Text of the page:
Fig. 2: Pairwise genic meta-analyses of schizophrenia and SUDs.
figure 2

Manhattan plot for each meta-analysis that displays the −log10-transformed P-value for association for genes, which were tagged by at least one SNP in the respective GWAS. The red line represents the Bonferroni threshold for multiple-testing correction (P < 2.7 × 10–6). Genes highlighted on each plot were not Bonferroni significant in the individual GWAS, with overlapping genes across meta-analyses labelled. a SZ and AD, b SZ and CUD c SZ and ND, d SZ and OD.

Table 1 The top ten significantly associated genes observed in the schizophrenia and substance dependence (AD, CUD, ND, and OD) MAGMA meta-analyses that were nominally significant (P < 0.05) in the individual GWAS but did not pass multiple-testing corrections.

Bivariate gene-set association meta-analysis uncovers novel biological systems involved in schizophrenia and substance use disorders

We investigated the involvement of 14,969 gene-sets (MsigDB v7.4) in four categories including Biological Process (BP), Cellular Component (CC), Molecular Function (MF), and Human Phenotype Ontology (HPO), respectively. For the individual schizophrenia GWAS, 84 gene-sets remained statistically significant after multiple-testing correction (FDR < 0.05). No gene-sets passed false discovery rate (FDR) correction for the individual substance dependence phenotypes.

In the pairwise meta-analysis, 73 gene-sets were statistically significant (FDR < 0.05), for schizophrenia meta-analysed with AD, with 10 gene-sets not previously observed in the individual schizophrenia GWAS (Supplementary Table 10), including long-term synaptic potentiation (ngenes = 81, P = 5.71 × 10−5, FDR = 0.02), exocytic vesicle (ngenes = 196, P = 1.23 × 10−4, FDR = 0.03), paroxysmal ventricular tachycardia (ngenes = 23, P = 1.70 × 10−4, FDR = 0.03), peptidyl serine dephosphorylation (ngenes = 19, P = 1.75 × 10−4, FDR = 0.04), hypoplasia of the olfactory bulb (ngenes = 4, P = 2.12 × 10−04, FDR = 0.04), regulation of heart contraction (ngenes = 221, P = 2.32 × 10−4, FDR = 0.04), and regulation of peptidyl serine dephosphorylation (ngenes = 5, P = 2.32 × 10−4, FDR = 0.04). The schizophrenia and CUD meta-analysis yielded 33 statistically significant sets, with 12 not observed in the individual SZ GWAS (Supplementary Table 11). Some of these novel gene-sets of interest were; abnormal social behaviour (ngenes = 140, P = 7.46 × 10−7, FDR = 0.002), aggressive behaviour (ngenes = 165, P = 1.75 × 10−5, FDR = 0.018), hypoplasia of the olfactory bulb (ngenes = 4, P = 7.24 × 10−6, FDR = 0.01), and obsessive compulsive behaviour (ngenes = 90, P = 6.66 × 10−5, FDR = 0.04). There were 60 gene-sets passed FDR correction in the schizophrenia meta-analysis with OD (Supplementary Table 12), with 9 not previously seen in individual SZ GWAS, including spherical high-density lipoprotein particle (ngenes = 8, P = 6.84 × 10−5, FDR = 0.02), histone deacetylase complex (ngenes = 70, P = 9.25 × 10−5, FDR = 0.03), and aggressive behaviour (ngenes = 165, P = 1.68 × 10−5, FDR = 0.04). Finally, schizophrenia meta-analysed with nicotine dependence yielded the fewest significant gene-sets (31 gene-sets, Supplementary Table 13), however, 10 sets were still novel relative to what was observed in each individual GWAS, such as: neurotrophin receptor binding (ngenes = 11, P = 2.85 × 10−5, FDR = 0.02), glutamatergic synapse (ngenes = 284, P = 4.00 × 10−5, FDR = 0.03), long-term synaptic potentiation (ngenes = 81, P = 4.69 × 10−05, FDR = 0.03), and type I pneumocyte differentiation (ngenes = 5, P = 7.70 × 10−5, FDR = 0.03). Interestingly, the human behaviour ontology set abnormal aggressive impulsive or violent behaviour and aggressive behaviour was common among schizophrenia meta-analysed with CUD, ND or OD, while long-term synaptic potentiation (LTP) was also common between schizophrenia and AD and ND.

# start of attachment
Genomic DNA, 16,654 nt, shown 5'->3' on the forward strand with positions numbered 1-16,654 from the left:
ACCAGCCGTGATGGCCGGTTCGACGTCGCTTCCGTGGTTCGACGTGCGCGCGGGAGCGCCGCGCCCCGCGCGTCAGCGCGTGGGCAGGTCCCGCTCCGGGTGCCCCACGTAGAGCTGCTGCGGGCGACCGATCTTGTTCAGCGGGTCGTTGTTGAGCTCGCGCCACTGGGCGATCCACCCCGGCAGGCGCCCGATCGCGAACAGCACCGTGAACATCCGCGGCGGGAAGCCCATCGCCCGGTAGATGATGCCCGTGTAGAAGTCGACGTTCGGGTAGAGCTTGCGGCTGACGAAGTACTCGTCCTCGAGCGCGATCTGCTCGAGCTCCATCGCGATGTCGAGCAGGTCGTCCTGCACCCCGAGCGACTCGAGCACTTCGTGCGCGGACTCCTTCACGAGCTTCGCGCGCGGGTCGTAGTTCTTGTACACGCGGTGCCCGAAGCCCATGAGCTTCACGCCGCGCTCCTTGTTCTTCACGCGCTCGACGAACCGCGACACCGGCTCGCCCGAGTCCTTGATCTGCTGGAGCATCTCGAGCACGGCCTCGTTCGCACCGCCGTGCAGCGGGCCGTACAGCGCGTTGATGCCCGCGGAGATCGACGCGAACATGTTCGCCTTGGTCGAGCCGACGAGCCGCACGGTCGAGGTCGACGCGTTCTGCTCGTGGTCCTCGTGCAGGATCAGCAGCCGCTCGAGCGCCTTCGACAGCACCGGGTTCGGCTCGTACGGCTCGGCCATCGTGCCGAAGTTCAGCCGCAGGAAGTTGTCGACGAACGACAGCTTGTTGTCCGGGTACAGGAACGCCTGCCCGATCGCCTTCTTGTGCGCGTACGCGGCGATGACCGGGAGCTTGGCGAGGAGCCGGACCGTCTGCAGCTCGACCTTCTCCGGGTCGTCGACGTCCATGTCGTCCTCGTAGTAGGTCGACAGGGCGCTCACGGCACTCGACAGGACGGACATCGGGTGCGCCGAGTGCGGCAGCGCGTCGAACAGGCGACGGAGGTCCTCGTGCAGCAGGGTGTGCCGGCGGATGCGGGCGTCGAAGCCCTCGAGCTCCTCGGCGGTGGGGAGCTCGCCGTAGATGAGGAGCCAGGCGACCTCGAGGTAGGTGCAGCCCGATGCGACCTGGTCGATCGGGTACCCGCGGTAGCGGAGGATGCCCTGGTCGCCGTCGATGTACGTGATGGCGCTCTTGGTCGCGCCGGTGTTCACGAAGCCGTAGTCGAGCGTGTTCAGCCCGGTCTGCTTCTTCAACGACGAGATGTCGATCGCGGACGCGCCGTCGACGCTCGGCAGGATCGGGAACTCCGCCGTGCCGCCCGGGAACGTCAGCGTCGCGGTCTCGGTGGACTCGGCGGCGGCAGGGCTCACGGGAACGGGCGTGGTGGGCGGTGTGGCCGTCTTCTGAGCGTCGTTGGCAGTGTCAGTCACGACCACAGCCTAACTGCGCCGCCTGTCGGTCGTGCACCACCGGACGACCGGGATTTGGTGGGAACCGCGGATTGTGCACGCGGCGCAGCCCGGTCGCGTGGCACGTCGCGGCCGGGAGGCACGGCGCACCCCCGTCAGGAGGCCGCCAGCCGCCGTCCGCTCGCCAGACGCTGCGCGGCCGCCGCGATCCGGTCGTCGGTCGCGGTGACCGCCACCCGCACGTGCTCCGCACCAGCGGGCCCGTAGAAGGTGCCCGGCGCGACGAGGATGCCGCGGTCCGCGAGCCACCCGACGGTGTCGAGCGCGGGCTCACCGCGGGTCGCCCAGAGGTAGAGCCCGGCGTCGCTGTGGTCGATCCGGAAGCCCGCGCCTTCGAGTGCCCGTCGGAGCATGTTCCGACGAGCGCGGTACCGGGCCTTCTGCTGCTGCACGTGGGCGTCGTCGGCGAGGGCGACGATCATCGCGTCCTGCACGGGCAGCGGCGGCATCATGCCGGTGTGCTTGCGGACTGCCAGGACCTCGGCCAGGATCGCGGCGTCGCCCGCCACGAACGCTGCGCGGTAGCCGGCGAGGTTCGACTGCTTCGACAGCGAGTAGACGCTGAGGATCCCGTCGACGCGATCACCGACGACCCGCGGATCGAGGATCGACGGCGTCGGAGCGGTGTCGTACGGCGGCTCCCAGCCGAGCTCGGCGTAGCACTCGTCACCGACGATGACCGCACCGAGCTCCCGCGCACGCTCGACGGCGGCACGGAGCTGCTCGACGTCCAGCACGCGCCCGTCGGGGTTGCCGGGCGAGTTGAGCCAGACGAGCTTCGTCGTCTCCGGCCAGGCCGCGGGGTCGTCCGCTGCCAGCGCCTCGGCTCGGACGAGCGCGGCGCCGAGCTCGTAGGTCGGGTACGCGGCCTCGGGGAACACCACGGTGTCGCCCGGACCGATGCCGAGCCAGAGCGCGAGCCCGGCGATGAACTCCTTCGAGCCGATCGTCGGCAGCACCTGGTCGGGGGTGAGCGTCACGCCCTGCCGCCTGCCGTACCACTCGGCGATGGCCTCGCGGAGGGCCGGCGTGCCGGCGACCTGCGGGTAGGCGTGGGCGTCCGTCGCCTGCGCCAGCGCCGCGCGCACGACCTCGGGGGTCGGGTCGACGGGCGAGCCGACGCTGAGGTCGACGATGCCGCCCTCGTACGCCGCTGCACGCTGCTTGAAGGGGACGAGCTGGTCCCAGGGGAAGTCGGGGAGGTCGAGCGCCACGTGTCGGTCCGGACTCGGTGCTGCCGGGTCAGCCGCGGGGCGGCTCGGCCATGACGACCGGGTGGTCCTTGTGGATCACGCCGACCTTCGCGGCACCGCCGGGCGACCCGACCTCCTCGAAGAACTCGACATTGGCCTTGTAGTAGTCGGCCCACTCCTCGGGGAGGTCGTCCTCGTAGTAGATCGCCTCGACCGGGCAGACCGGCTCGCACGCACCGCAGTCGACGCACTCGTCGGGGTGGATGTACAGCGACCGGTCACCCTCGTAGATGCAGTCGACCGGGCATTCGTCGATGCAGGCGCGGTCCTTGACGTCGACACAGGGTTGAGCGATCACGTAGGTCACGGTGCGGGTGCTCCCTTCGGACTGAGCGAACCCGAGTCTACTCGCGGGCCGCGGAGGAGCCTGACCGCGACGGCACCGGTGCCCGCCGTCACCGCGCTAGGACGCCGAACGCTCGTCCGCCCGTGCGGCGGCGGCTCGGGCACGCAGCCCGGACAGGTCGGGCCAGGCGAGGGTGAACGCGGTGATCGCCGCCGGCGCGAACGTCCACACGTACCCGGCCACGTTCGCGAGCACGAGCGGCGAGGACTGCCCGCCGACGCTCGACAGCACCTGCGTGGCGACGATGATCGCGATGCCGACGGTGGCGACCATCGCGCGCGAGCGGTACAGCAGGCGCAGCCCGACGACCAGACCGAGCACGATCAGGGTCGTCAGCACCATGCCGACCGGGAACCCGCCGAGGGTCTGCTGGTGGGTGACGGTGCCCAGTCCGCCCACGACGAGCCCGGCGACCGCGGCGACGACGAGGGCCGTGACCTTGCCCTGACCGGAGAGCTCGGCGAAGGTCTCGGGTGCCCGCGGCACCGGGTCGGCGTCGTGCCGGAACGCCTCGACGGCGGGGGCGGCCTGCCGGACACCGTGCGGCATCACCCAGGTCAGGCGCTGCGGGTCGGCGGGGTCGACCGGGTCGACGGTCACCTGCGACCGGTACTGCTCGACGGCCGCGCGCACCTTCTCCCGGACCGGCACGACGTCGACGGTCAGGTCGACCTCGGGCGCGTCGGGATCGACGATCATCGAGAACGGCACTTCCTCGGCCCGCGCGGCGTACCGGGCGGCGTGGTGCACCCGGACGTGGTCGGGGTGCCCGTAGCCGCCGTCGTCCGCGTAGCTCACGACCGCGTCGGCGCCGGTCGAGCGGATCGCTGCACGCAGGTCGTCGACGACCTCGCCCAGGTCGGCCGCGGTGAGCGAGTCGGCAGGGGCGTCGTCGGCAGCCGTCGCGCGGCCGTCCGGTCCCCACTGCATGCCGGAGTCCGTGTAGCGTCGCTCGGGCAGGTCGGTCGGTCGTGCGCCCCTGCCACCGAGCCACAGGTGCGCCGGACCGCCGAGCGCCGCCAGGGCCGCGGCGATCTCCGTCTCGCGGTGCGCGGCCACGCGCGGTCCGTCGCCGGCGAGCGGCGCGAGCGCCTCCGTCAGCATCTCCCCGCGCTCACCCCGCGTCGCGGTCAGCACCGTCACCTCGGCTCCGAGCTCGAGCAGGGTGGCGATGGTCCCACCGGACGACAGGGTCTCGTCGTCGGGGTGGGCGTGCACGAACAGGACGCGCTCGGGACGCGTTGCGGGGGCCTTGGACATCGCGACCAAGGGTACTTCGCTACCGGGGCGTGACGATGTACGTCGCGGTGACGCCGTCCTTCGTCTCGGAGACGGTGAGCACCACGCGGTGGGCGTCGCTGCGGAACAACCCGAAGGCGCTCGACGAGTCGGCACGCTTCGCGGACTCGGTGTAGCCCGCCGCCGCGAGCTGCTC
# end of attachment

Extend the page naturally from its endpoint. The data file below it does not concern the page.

We then considered the association of 2,598 microRNA (miRNA) regulatory target prediction gene-sets with each individual GWAS, followed by the bivariate meta-analyses (Supplementary Tables 1418). There were 239 miRNA that passed FDR correction for the individual schizophrenia GWAS, no miRNA regulator target gene-sets passed FDR correction for any of the individual substance dependence phenotypes. Notably, each of the meta-analyses revealed a total of 17 microRNA regulatory target gene-sets, not seen in the individual phenotypes, including six found in more than one bivariate meta-analysis. One such interesting example was the predicted target genes of miR-495, a microRNA that is highly enriched in the nucleus accumbens and has been shown to play a role in addiction-related behaviours [37]. MiR-495 survived correction in both schizophrenia and AD meta-analysis (ngenes = 231, P = 2.43 × 10−3, FDR = 0.03), and the schizophrenia and ND model (ngenes = 231, P = 5.88 × 10−5, FDR = 0.01) but was only nominally significant in the individual schizophrenia GWAS (P = 0.007), supporting how this meta-analysis approach can increase discovery power.

The miRNA miR-137 is one of the most well studied genes implicated by schizophrenia GWAS, the regulatory targets of miR-137 (ngenes = 487) were significantly enriched with schizophrenia associated variation considering the individual schizophrenia GWAS (P = 4.54 × 10−5, FDR = 0.004). However, meta-analysis of schizophrenia with each of the substance dependence phenotypes did not increase this association, suggesting the signal was more localised to schizophrenia upon considering the currently available GWAS. We hypothesised that the biology associated with targets of miR-137 may be shared with that of the 17 novel miRNA target sets implicated by the meta-analysis. To test this, we evaluated which biological pathways and other ontological gene-sets the targets of miR-137 were overrepresented in relative to the 17 novel miRNA target sets uncovered. We found that there were several neuronal related processes enriched among the targets of miR-137 and at least one of the 17 miRNAs’, such as neurogenesis, nervous system development, and glutamatergic synapse and several implicated in metabolic processes.